- the menu system is also typical of Sony somewhat unintuitive and more complex than necessary.
- some people who have tested the camera have found the IBIS has completed the process of keeping the sensor clean of dust spots, but for some reason, many of the spots cannot be removed with a blower or a shaker.
- the video is limited to 8 bit 420 internal and 8 bit 422 external recording so it can not do 10 bit.
- some of the Sony lenses suffer from asymmetry problems, creating blurring in specific spots of the lens. Some reviews suggest that this is due to lapses in quality control.
- if you need a faster camera this is not the camera for you as the increase in dynamic range and low light capacity, that is achieved by replacing the EXMOR RS (stacking sensors) with the EXMOR R (back-illuminated sensor), comes at the cost of slowing the camera down to five frames per second.
- the camera has a reasonable feel in the hand but does lack the ergonomics of other full frame cameras and is perhaps more menu-oriented than cameras like the Fuji X series.
- another DSLR has extensively third-party equipment developed for them and there is an extensively used market for this equipment, this is not the case yet for Sony. So this means you can buy and sell much more easily with other systems.
When you consider travelling with the camera on an aeroplane this focuses you attention sharply on the differences between systems. You are not likely going to check your camera equipment where it can get stolen or damaged through improper handling. So it will be going on the plane with you along with other essentials that cannot be checked. At this point, you begin to realize that the camera and its associated equipment as a whole is not the same as the size of just the camera and its lens. I think the following quote from Ming Thein, which describes his thinking on this issue, describes very well the thought process photographers go through when travelling:
On top of that, frequent fliers will also be familiar with the eternal problem of airlines and weight – the A7RII and six batteries might not be lighter than a D810 and one [note he is overstating the battery needs and weight], but the Batis 85 is a third of the weight of the Otus 85, and weather sealed (even if the A7RII’s seals appear somewhat questionable). I could carry the 55 FE, 85 Batis and perhaps Voigtlander 180/4 APO together with a Q and have an extremely versatile and high-quality travel kit without printing compromises. A D810-based system would require a Zacuto, two Otuses and perhaps a tripod – which raises weight by 2.5-7kg and is the difference between checking in and carrying on only.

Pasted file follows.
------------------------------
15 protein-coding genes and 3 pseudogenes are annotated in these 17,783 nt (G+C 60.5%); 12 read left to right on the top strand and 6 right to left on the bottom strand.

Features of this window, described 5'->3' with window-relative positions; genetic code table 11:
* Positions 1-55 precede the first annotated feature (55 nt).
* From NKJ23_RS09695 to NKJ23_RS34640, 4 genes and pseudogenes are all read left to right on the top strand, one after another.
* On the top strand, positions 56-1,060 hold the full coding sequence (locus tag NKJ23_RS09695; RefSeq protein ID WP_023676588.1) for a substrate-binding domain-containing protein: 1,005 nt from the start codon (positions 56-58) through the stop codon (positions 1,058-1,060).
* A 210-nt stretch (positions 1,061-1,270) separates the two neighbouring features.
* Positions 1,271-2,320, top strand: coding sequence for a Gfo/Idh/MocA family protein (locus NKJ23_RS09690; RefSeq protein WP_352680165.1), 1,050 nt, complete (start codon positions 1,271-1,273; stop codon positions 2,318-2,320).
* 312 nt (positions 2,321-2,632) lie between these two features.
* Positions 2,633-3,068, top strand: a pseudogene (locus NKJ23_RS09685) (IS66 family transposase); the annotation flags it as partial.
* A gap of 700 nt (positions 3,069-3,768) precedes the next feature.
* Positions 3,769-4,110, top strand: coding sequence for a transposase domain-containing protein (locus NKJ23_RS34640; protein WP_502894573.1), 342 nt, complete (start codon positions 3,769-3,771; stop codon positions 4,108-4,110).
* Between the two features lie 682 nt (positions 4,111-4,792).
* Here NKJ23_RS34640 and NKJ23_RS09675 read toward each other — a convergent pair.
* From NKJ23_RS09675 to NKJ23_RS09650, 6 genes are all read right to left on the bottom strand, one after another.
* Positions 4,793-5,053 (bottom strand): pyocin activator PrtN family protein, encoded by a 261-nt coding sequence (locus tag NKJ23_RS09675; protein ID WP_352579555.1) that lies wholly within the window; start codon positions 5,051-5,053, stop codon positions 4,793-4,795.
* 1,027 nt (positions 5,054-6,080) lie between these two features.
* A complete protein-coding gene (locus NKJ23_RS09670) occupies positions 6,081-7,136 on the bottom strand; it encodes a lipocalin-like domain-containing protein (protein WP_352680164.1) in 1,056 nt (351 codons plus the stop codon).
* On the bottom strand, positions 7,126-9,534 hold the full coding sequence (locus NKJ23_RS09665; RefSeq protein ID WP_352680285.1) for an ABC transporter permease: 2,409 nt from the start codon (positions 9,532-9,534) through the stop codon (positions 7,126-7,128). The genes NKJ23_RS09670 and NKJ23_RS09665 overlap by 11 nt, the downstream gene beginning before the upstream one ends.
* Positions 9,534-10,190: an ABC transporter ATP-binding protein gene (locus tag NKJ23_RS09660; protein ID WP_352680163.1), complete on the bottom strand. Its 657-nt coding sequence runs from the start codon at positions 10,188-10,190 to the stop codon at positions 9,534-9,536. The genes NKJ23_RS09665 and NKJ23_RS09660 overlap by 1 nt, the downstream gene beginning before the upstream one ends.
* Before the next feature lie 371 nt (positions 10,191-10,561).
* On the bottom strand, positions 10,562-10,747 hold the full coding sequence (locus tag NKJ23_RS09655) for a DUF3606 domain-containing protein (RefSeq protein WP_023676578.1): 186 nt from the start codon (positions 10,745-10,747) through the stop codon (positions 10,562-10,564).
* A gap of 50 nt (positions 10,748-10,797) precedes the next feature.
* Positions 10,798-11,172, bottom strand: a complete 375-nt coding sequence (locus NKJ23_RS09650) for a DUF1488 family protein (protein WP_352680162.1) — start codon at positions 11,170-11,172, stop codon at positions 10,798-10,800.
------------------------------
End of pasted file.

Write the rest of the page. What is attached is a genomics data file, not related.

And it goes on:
Personally, my decision on this issue would be different. For one I would want to be travelling with a much smaller package than he is considering and one that is somewhat of less value and easier to conceal. One thing that goes through my mind is what am I prepared to leave behind in my hotel room? The Sony A7RII five-axis stabilization almost eliminates the need for a tripod, so this is something to consider when travelling. This coupled with the 35 mm 2.8 lens makes the camera just slightly larger than some APS-C cameras. So in some ways, it might be an ideal travel camera.
The Street Camera Comparison in the chart below looks at the price of “streeting” the leading compact APSC and Full Frame cameras. As you can see from the chart there is quite a range in prices and quality. However, with the exception of the X100t and the D810, the cameras seem to all be of a similar size.
|Steet Camera Compared
If you own an X100t camera or a Fujifilm APS-C camera, or 6000, Leica Q, D800/810 upgrading to the A7RII just to get a smaller street camera would really make no sense. If you are a landscape photographer and own any of these cameras, unless you really need the extreme detail then it really is not worth upgrading. If you need extreme detail and own a D800/810, there is not enough difference in camera IQ to really need to change unless you need a really good low light performance or a smaller camera.
So if you always have to have the best and want to stay on the cutting edge of photographic technology then you should be liquidating your camera equipment to invest in this camera. It is time to take the leap. The only caveat I have here is “will another more amazing camera be released tomorrow?”
If you are a landscape or street photographer upgrading to a full frame camera from an APS-C DSLR then I think the A7RII would likely be the camera to consider, it is more “streetable,” more advanced and by the time you become comfortable with the camera Leica will have sufficiently closed the gap in the high-end lens arena.